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About Us -- Header -- Deepak Chopra, M.D.

Question:

Sometimes in life we are surrounded by people who are just extremely difficult. Its said everywhere that you need to learn how to forgive and forget and sacrifice and tolerate…. I agree to everything. But, at times it just becomes too much to bear … What if you have in your life one such person who just doesn’t yield to anything and is just too difficult … I know that the person will change in time and I know that no matter what I do I can never change that person but I can change my own thoughts … However, this process of waiting seems to be taking forever and this person is just like a predator on my mind … I have no option but to accept my situation as there is just no way that I can go away or get rid of this person (at least not for 2 more years) … in this situation how can I control my sanity and keep myself calm. At times I get so angry and frustrated that I just don’t know what to do but I truly dislike arguments and fighting so I often yield and am staying like a slave in my own house. You may ask me to move away but there is NO way that I can escape this situation. There is just one way now that I see which is to face it … Can you PLEASE PLEASE tell me Deepak how can I remain calm and not be extremely hurt by the daily bad and rude behaviour of this person.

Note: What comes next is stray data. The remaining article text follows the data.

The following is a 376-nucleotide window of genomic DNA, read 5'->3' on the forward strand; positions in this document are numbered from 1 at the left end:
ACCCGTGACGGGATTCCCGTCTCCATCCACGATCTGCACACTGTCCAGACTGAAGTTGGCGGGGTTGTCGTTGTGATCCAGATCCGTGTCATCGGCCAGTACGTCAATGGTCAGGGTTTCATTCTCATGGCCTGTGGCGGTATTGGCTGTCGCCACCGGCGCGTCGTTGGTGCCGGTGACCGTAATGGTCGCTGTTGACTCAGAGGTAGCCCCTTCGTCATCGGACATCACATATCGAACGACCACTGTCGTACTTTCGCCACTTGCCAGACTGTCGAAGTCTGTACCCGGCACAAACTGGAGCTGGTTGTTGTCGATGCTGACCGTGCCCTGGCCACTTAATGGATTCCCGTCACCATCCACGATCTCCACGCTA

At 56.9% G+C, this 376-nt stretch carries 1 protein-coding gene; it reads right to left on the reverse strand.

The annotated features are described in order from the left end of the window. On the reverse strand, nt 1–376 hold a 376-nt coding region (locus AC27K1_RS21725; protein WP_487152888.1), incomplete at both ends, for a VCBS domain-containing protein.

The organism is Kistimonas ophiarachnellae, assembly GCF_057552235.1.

Answer:
You are right in your analysis that you can’t change the other person, but you can change your interpretation and reaction to this person. It’s not about waiting, or finding a way to stay calm. It’s about changing your conditioned response that is making you feel trapped in this situation.

I would suggest that you use Byron Katie’s book Loving What Is to help you shift your point of view to a place where you can feel good in whatever situation you find yourself in. She suggests you begin with laying out all of your unfiltered judgments you have toward this person. For instance, “He doesn’t respect me.” Then begin your enquiry by asking yourself if you can know, absolutely know, that it’s true that he doesn’t respect you.

After that, step back and ask yourself how you would be, and how you would feel without that belief that “he doesn’t respect me.” Continue by asking yourself, “Is there a way to feel peaceful and stress-free by holding on to those judgments?”

This enquiry process systematically dismantles the ego’s unconscious pattern of miserable attachment to your old mental conditioning. Now you do what she calls the turnaround, where you flip the subject and object in the judgment sentence to take ownership of your feelings. So instead of “He doesn’t respect me,” try “ I don’t respect me” or “I don’t respect him.” This helps you locate the part of you in your shadow side that is generating the painful response from inside of you. This is where you can assume authorship for your unhappiness and realize that as long as you have these self-judgments inside, the people around you can change, but you will continue to create the same feelings.

Having exposed these self-judgments to the light of your awareness, they will begin to dissolve. The mere process of holding acceptance and compassionate attention to yourself initiates self-forgiveness and the necessary transformation. When you become adept at this process, which she calls the Work, you will not feel hurt and angered by others behavior. Rather, your responses become the clues to follow to your own emotional and spiritual healing.

Love,
Deepak

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